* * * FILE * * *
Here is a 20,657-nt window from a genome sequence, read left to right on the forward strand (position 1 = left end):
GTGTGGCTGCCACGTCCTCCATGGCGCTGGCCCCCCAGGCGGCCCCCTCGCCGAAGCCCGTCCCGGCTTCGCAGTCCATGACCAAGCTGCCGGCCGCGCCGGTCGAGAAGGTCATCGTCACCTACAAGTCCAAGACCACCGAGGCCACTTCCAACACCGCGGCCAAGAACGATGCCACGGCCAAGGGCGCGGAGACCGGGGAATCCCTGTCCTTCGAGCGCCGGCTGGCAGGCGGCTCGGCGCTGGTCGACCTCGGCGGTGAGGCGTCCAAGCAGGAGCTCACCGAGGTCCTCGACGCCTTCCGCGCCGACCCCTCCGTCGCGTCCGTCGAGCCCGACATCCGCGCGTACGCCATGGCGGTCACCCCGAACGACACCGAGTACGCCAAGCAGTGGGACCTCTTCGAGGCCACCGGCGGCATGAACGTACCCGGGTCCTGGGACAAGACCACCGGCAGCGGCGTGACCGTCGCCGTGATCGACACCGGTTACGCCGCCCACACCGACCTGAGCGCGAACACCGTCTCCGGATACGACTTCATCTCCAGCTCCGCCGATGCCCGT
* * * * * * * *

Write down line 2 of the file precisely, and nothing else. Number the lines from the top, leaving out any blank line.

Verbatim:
GTGTGGCTGCCACGTCCTCCATGGCGCTGGCCCCCCAGGCGGCCCCCTCGCCGAAGCCCGTCCCGGCTTCGCAGTCCATGACCAAGCTGCCGGCCGCGCCGGTCGAGAAGGTCATCGTCACCTACAAGTCCAAGACCACCGAGGCCACTTCCAACACCGCGGCCAAGAACGATGCCACGGCCAAGGGCGCGGAGACCGGGGAATCCCTGTCCTTCGAGCGCCGGCTGGCAGGCGGCTCGGCGCTGGTCGACCTCGGCGGTGAGGCGTCCAAGCAGGAGCTCACCGAGGTCCTCGACGCCTTCCGCGCCGACCCCTCCGTCGCGTCCGTCGAGCCCGACATCCGCGCGTACGCCATGGCGGTCACCCCGAACGACACCGAGTACGCCAAGCAGTGGGACCTCTTCGAGGCCACCGGCGGCATGAACGTACCCGGGTCCTGGGACAAGACCACCGGCAGCGGCGTGACCGTCGCCGTGATCGACACCGGTTACGCCGCCCACACCGACCTGAGCGCGAACACCGTCTCCGGATACGACTTCATCTCCAGCTCCGCCGATGCCCGT